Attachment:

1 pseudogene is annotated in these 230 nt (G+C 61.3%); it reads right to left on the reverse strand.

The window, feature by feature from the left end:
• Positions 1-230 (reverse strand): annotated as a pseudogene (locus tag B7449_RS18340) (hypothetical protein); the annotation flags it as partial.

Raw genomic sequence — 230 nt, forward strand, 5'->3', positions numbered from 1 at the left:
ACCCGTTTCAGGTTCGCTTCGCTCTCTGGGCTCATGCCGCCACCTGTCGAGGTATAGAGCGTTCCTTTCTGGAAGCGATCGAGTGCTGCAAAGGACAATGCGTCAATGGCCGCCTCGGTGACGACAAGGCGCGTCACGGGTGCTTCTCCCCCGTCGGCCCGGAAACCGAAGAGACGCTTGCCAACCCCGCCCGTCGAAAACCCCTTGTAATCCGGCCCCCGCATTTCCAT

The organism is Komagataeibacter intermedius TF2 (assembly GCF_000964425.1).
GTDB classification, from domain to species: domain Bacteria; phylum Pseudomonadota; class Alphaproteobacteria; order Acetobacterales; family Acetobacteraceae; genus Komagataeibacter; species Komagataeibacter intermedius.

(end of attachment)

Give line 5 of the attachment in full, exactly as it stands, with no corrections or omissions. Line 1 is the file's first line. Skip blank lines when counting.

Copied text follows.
ACCCGTTTCAGGTTCGCTTCGCTCTCTGGGCTCATGCCGCCACCTGTCGAGGTATAGAGCGTTCCTTTCTGGAAGCGATCGAGTGCTGCAAAGGACAATGCGTCAATGGCCGCCTCGGTGACGACAAGGCGCGTCACGGGTGCTTCTCCCCCGTCGGCCCGGAAACCGAAGAGACGCTTGCCAACCCCGCCCGTCGAAAACCCCTTGTAATCCGGCCCCCGCATTTCCAT